Madame Tussauds: ‘Chamber of Horrors’ Still Causes Shivers

It doesn’t take much to get me quakin’ in my boots. I’ve been known to hide under the covers when watching a horror movie – even leaving the room when the suspense reaches a fever pitch. I always return, though, to see how it all plays out. Maybe that’s why, years later, a visit to the “Chamber of Horrors” in Madame Tussauds wax museum in London is seared into my memory as much as any other site on my travels.

I explored the city with a friend who insisted we had to visit Madame Tussauds – an odd choice to me what with the Tower of London, Buckingham Palace, Trafalgar Square and Big Ben surrounding us. We did hit those spots, but soon enough we were waiting in line for what I discovered is one of the top 10 attractions in London.

Madame Tussauds has been an institution in London since the 1830s when Marie Tussaud opened her permanent museum displaying wax figures of notable folks of the time. Today, the museum is filled with wax lookalikes from showbiz, sports, politics and, of course, royalty. There are also more museums across the world in the U.S., Europe, Asia and Australia.

Marie Tussaud learned the art of wax modeling from a physician her mother worked for as a housekeeper and claimed in her memoirs that she’d search through decapitated heads of executed people during the French Revolution to make death masks.

With such a macabre history, it’s probably no wonder that she included a Chamber of Horrors exhibit with figures of murderers, criminals and victims in dim and disturbing settings, as well as reproductions of torture devices like spiked wheels and iron maidens (ouch!). She kept these in a separate area to protect the delicate sensibilities of ladies of the day, but now signage allows you to opt in or out as you choose. Returning home, I recounted the scenes to horror-buff friends in as much detail as I described centuries-old sites to the history lovers.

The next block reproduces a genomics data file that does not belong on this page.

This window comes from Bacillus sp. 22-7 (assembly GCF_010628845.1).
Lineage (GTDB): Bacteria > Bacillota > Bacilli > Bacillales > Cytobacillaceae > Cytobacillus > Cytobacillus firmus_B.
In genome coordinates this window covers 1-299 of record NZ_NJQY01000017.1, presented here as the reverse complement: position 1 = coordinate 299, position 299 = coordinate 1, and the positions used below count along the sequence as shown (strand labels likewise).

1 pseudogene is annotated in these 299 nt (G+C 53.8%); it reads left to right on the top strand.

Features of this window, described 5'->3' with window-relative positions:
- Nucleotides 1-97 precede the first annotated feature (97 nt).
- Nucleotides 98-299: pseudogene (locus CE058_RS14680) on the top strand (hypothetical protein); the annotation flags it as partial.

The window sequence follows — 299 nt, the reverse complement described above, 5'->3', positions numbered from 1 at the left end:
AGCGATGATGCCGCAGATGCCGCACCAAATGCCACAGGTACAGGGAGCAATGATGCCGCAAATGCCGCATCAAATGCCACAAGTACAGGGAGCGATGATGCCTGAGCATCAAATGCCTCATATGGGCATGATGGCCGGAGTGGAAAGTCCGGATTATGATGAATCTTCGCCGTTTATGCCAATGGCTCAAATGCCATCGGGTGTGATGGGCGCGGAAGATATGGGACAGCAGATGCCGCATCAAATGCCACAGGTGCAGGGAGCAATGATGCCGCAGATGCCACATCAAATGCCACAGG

Since my visit, Madame Tussuads has kicked it up a notch and expanded the Chamber of Horrors to include a maze-like series of rooms where live actors blend with wax figures and lurch out of the darkness to chase and scare you. It sends a shiver down my spine just thinking about it.

One blogger wrote of his encounter in the maze: “As you enter this labyrinth of corridors which is themed to look like a prison (with all sorts of gruesome wax figures locked up in the various cells), you begin to realize that some of this jail’s cells are empty. Or – rather – the doors to these cells have been left unlocked. Which means that the murderer that was occupying this cell must now be loose somewhere inside of this gruesome prison. Perhaps somewhere very close to you.”

I’ve had experience with interactive haunted house-like attractions. Growing up in Southern California, Knotts Berry Farm transformed sections of its amusement park into “Knotts Scary Farm” during October evenings with various ghouls and walking dead prowling around the grounds and on rides.

My college roommate majored in theater and one of her professors handled all the monster makeup. I can still hear her gasped cries as she reared back into her ride seat trying to avoid a swiping zombie hand – “Abel did the makeup…Abel did the makeup…Abel did the makeup!” – chanting it like a protective mantra meant to ward off the living dead, real or not.

So will I deign to willingly enter the live-action Chamber of Horrors at Madame Tussauds on a future trip? Despite being a self-proclaimed scaredy-cat, it may be too hard to resist, but it might be wise to pack a blanket just in case.

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